After being purchased they are towed through the country of Mexico to Ciudad Viejo and San Miguel Duenas, just outside of Antigua, Guatemala. It is here where they are gutted, stripped of all nonessentials, and retrofitted for the demands of the rugged Guatemalan terrain.

 

We had the occasion of visiting one of the more famous factories in San Migual Duenas, Esmeralda. The owner, Senor Alvarez, greeted us and in short order introduced us to his shop manager, Victor.

 

One of the first steps is to take everything out of the bus! Looks different, doesn't it?

Victor took us to another lot down the street where we could easily see the before and after transformation, and then he explained the process that each bus is put through. After the long haul from the U.S. auction house, the busses are stripped of everything bolted down - inside and out - including the seats. The back of the bus is cut off to shorten the length, so that the bus will have 10 windows per side. This shorter bus is much easier to navigate on the narrow roads in the Guatemalan outback.
 

You see that the bus is being masked getting it ready for the super-duper paint job!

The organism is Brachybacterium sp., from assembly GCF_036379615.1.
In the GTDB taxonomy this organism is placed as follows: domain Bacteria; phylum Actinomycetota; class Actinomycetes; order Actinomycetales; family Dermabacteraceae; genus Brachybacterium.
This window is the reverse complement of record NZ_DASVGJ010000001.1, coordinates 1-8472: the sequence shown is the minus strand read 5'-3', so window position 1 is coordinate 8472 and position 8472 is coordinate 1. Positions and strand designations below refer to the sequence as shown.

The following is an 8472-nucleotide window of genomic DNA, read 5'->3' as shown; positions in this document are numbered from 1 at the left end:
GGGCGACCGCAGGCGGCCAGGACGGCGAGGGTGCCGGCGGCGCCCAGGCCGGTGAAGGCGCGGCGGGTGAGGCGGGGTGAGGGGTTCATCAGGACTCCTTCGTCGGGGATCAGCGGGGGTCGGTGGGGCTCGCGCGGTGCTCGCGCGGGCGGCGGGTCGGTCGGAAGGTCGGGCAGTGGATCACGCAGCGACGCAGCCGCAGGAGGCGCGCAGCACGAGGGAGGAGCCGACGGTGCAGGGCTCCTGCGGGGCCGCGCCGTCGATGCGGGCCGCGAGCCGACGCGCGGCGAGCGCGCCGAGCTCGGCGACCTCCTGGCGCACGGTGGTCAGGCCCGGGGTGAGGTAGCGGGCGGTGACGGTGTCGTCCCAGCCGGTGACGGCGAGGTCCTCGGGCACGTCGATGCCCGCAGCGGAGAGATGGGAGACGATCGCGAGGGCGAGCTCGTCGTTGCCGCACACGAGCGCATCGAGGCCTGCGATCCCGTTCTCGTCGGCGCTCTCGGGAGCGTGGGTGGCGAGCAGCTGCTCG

Ninety five percent of the U.S. stock busses come with an automatic transmission and hydraulic brakes which are of no use to the drivers here. These are replaced with a six or seven speed manual transmission and air brakes. If the motor is not a diesel or an International Harvester, it too is replaced.

Both the inside of the bus and the outside shell are repaired of any issues needing attention and the bus is taped and sprayed with a primer.

 

New, wider seats are put in, enough to seat 3 people on each banquette as well as overhead luggage racks. The aisle down the middle is barely navigable when empty, let alone when there are passengers with packages aboard.

The Adventurer's Guide to Guatemala

Donít go to Guatemala without this book! Take advantage of what we know. Click here

 

Brand new entryway complete with the Blue Bird logo. This Bird shines!